Afghan female media worker buried after three shot dead
06 March 2021 | 10:55 am
Afghan media worker Sadia Sadat is buried in Jalalabad after three women working at a TV station were gunned down in two separate attacks Tuesday, in the latest brazen targeted killing in the war-torn country. The 18-year-old had been working for the TV station for one year to help earn extra money to support her family, according to a cousin.
More than 1,000 Afghan refugees living in Albania are waiting for the United States to approve their asylum applications. Many fear that they might be stuck there — and their dreams of a life in the US are fading.
Many posts on social media claiming to pertain to the current conflict in Ukraine are in fact videos and photos different events in other regions that happened several years ago. We tell you more in this edition of Truth or Fake.
Many posts on social media claiming to pertain to the current conflict in Ukraine are in fact videos and photos of different events in other regions that happened several years ago. We tell you more in this edition of Truth or Fake.
Social media posts may seem insignificant when compared with the brutality on the ground in Ukraine, but what goes viral is directly affecting the war and Russia knows this. This Friday, the chairman of the Russian parliament Vyacheslav Volodin railed against foreign social media, calling it a "weapon" that Russia "must oppose". This comes after Ukrainian President Volodymyr Zelensky secured a series of victories against Russia on the international stage, thanks in no small part to his internet star power.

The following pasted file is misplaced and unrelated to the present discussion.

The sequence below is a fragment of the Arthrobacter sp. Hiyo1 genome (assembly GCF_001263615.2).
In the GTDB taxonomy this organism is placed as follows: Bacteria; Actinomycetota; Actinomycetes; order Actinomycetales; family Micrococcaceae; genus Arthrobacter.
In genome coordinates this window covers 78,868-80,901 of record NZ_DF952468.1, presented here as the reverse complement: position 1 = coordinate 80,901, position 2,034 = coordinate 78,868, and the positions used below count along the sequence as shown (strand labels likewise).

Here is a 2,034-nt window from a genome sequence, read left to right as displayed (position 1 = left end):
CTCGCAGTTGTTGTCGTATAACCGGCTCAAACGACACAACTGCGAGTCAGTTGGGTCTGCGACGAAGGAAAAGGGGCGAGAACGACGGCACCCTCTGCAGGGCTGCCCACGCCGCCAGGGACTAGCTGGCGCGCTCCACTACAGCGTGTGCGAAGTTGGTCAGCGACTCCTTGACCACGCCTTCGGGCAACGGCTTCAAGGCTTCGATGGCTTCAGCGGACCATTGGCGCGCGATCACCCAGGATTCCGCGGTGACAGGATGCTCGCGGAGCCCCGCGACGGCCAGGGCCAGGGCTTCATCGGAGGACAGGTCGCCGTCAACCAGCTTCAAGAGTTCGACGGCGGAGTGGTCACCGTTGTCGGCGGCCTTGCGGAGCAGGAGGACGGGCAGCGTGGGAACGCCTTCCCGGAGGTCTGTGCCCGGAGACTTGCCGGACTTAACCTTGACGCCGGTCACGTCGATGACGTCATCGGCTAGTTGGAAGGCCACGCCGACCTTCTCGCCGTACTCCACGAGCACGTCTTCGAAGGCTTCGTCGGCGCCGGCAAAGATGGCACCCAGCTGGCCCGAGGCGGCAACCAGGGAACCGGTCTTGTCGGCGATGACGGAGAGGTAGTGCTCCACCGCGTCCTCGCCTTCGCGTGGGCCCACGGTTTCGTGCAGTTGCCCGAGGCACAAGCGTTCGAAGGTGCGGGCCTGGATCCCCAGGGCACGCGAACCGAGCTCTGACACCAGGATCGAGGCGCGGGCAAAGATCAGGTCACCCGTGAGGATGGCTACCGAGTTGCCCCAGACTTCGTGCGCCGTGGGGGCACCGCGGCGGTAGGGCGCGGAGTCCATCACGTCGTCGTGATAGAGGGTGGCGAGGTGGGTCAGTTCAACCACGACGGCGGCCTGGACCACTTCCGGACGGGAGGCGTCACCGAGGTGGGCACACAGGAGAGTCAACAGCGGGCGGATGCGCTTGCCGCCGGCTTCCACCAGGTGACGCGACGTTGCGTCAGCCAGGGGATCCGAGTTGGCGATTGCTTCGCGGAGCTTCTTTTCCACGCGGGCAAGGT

The Taliban held their first economic conference, claiming wins in some sectors of the economy. But women remain concerned about their jobs and their safety.
We bring you the front pages, which focus on the victims of Vladimir Putin's brutal war in Ukraine. Also, we look at the origins of the "Z" symbol, which has become a way to express support for Putin and the invasion. Papers dedicate their editions to the women of Ukraine, whether they are fighting on the frontlines or giving birth in basements. Finally, we look at how Ukraine's first lady has emerged from the shadows to rally Ukrainians and boost morale.
State media have published a series of critical articles against Chinese journalists, accusing them of helping foreign media with "anti-China reports."
We look at the Russian commander dubbed the "butcher of Mariupol" by the Times of London. We also discover a photo from a paediatric hospital that has come to define the war in Ukraine. Plus, Prince William and Kate are accused of colonial overtones in their official tour of the Caribbean, Italy crashes and burns in its World Cup qualifier and the founder of modern Internet culture, the GIF, passes away.
The Taliban has sparked outrage and concern among rights groups, after it reversed stance and closed secondary schools for girls across Afghanistan. Thousands of young students were sent home, confused and worried about their future.
Sri Lanka's government said restrictions on access to social media platforms came a day after protesters defied a nationwide curfew to demand government accountability.
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